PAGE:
Lingnan University survey reveals that Children's Happiness Index in 2015 drops in two consecutive years

30 Mar 2016


According to the results of the 2015 Hong Kong Children’s Happiness Index Survey released by Lingnan University’s Centre for Public Policy Studies (CPPS) today (30 March), the overall Children’s Happiness Index in 2015 dropped noticeably to 6.49 (on a scale of 0 to 10) from 6.74 in 2014.

With funding support from the Hong Kong Early Childhood Development Research Foundation and the assistance of the Public Governance Programme of Lingnan University, the 2015 Children’s Happiness Index survey was conducted following the same methodology as in previous surveys. A total of 9 primary schools and 14 secondary schools (excluding international schools) participated in the survey, involving 1,146 Primary 4 to Secondary 3 students (comprising 428 primary and 718 secondary school students) and 1,509 parents.

Index drop may be associated with socio-political atmosphere and study pressures
This is the second consecutive year the Index showed a decline, hitting the lowest on record since the survey commenced in 2012 when the Index stood at 6.91. Declines are especially noticeable for the two age groups of 8 to 9 and 14 and above. The sharp decline in the Index in 2015 suggests that Hong Kong children are probably indirectly influenced by the tense socio-political atmosphere in recent years, in addition to heightened pressures from studies. Pressures arising from extra-curricular activities did not show marked change.
The survey found that parental relations did not show much change for happy children, but deteriorated significantly (with score dropped from last year’s 3.38 to this year’s 3.04) for unhappy children. The parents of unhappy children tend to be more prone to disciplinary actions and strong reprimand with misbehavior (with a score of 2.72 compared to happy children’s 2.28). Unhappy children’s pressures from school work showed a huge jump (with score increased from last year’s 3.46 to this year’s 3.64). The subjective measures of family happiness showed a rise for happy children (from 4.12 to 4.15) and a decline for unhappy children (from 3.36 to 2.84). Regression analysis showed that the adverse effect of academic pressures on family life and family happiness had gone up, suggesting that parents may have become more anxious about students’ academic performance.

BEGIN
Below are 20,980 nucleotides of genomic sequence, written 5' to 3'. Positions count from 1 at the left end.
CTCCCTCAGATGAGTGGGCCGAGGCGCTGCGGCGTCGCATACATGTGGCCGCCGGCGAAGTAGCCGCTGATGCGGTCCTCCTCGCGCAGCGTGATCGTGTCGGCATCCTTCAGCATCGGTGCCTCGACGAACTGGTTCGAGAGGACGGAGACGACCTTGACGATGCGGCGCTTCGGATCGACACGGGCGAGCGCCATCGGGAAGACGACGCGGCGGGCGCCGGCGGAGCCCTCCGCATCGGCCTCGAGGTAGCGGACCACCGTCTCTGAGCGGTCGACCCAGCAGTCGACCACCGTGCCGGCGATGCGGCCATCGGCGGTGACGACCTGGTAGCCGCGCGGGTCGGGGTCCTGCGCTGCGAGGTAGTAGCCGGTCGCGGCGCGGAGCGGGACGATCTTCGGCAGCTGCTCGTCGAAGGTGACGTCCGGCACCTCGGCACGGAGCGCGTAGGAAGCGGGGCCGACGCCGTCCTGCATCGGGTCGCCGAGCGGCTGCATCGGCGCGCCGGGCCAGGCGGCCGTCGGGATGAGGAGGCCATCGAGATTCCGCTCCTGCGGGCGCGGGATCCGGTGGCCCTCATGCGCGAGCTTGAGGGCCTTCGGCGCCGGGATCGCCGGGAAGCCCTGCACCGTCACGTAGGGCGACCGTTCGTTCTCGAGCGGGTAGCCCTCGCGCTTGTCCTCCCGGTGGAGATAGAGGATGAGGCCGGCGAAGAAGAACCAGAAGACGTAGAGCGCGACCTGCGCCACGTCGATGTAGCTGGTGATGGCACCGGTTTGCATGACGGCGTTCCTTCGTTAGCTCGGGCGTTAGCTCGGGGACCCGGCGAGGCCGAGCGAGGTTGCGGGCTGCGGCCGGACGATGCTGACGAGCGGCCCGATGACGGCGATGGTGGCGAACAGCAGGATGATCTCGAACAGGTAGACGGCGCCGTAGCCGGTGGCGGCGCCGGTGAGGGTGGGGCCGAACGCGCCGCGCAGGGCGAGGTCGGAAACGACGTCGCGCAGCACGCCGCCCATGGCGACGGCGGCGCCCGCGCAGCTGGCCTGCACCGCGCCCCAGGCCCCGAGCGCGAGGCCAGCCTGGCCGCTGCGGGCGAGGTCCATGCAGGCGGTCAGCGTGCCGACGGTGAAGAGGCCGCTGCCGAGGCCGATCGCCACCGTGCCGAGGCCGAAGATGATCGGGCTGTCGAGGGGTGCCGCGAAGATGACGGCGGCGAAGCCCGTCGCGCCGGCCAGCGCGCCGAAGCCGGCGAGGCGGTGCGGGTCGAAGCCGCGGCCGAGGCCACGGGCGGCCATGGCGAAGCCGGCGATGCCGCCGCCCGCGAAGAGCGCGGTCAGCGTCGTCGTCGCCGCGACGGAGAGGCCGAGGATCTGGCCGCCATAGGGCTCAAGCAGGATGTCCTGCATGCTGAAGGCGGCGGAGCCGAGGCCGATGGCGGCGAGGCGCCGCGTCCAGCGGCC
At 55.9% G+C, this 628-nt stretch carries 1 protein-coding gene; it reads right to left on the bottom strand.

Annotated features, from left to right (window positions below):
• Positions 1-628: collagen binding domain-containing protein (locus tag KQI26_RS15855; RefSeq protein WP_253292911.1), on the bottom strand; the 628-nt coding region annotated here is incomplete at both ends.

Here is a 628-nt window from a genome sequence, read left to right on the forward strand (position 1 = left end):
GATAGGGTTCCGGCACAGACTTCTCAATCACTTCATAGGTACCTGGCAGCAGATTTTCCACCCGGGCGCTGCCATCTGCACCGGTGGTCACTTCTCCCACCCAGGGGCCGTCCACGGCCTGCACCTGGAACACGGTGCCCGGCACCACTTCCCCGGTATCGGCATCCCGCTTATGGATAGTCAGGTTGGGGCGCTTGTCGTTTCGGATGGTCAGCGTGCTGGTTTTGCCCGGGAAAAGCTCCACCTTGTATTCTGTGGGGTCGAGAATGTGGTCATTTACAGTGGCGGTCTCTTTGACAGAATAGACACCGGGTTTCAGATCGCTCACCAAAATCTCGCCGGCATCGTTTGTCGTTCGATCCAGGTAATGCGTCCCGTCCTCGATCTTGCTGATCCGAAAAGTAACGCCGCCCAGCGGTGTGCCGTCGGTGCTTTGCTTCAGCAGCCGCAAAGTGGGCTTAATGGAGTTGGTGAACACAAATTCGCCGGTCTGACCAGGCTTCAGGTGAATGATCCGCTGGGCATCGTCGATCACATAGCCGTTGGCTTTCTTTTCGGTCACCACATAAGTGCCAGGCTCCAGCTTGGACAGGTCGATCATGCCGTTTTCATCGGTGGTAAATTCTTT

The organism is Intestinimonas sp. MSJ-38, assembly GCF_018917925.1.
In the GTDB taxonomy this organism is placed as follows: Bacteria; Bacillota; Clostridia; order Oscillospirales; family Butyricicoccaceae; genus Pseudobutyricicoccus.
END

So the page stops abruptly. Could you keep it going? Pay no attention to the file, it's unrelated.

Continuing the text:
Life education nurtures happier children
One important finding is that “life education” has unambiguous positive effect on children’s happiness. Children who very much agreed their schools offer “life education” command an average happiness of 7.33, which is significantly higher than the average of 3.91 for those who very much disagreed. The happiness index stands at 5.94 for those who agreed to the statement “half-half”. Only 2 out of the 14 secondary schools sampled had 20% or more of their students agreed to the statement that their school offered life education. All the 9 primary schools had 20% or more of their pupils agreed to the statement.


Love and insight most important in determining happiness